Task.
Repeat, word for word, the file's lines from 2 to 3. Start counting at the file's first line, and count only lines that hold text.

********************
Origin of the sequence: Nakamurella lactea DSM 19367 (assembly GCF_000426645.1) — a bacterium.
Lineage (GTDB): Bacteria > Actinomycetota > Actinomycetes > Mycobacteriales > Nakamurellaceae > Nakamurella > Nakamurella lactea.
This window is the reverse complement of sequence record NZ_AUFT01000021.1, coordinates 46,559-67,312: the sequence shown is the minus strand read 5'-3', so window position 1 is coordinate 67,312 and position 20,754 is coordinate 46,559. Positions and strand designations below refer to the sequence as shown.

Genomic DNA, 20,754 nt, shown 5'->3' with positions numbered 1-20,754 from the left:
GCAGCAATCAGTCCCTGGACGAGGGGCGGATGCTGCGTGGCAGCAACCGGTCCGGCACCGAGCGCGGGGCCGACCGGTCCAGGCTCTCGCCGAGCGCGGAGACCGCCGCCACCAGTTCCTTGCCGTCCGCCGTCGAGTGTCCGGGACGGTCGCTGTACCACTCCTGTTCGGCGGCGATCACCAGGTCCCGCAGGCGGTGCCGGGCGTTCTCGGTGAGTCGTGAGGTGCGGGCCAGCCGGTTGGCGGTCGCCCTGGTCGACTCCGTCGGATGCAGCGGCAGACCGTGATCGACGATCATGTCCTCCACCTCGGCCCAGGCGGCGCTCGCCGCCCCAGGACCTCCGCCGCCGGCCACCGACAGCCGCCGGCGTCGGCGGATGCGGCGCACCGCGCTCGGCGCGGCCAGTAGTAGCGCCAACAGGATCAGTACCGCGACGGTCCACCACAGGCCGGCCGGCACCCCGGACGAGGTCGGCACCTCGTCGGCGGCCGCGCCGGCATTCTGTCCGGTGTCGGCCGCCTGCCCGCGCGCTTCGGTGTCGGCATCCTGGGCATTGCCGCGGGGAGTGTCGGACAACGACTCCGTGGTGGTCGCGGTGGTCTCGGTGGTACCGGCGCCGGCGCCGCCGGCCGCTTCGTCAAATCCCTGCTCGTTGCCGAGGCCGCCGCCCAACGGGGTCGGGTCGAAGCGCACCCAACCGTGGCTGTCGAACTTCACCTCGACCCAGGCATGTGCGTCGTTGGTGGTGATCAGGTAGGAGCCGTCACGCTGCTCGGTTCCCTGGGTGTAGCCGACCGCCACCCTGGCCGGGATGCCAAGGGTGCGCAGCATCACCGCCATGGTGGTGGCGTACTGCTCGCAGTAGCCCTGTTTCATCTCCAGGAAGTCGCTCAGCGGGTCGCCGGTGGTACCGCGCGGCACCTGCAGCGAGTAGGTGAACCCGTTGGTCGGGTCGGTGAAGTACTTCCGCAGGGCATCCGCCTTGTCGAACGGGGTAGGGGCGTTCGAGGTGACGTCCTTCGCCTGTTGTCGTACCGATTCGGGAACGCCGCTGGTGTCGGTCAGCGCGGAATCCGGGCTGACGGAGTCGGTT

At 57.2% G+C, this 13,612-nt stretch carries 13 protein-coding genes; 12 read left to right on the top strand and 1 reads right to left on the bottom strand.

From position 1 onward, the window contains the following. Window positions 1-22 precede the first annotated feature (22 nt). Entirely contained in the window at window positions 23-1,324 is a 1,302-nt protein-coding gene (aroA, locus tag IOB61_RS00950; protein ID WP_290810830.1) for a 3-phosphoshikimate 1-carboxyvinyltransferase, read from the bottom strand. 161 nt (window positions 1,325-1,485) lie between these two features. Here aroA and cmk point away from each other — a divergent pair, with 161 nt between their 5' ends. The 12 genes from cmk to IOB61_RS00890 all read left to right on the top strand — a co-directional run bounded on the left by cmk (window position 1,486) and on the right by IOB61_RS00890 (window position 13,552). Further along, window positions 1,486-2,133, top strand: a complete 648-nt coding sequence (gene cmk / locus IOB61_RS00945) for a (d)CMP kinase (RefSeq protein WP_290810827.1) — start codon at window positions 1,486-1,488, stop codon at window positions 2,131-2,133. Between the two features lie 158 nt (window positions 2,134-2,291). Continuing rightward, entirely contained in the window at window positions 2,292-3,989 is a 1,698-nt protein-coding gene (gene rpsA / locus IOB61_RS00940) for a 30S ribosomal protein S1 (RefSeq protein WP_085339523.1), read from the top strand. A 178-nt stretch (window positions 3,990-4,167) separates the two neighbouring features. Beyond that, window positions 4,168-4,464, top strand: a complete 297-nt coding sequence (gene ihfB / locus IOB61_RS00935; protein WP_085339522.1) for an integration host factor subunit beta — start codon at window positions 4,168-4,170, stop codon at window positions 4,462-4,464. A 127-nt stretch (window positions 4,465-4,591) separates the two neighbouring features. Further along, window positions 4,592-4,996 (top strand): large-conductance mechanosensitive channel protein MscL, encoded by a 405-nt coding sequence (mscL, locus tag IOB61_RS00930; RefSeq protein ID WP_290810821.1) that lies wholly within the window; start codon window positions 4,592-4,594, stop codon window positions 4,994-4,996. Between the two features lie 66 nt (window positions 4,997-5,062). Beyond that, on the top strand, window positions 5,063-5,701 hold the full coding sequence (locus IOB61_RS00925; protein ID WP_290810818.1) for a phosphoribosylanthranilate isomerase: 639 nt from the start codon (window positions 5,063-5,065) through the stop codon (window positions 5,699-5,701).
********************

Lineage (GTDB): Bacteria > Actinomycetota > Actinomycetes > Mycobacteriales > Nakamurellaceae > Nakamurella > Nakamurella lactea.
This window is the reverse complement of sequence record NZ_AUFT01000021.1, coordinates 46,559-67,312: the sequence shown is the minus strand read 5'-3', so window position 1 is coordinate 67,312 and position 20,754 is coordinate 46,559. Positions and strand designations below refer to the sequence as shown.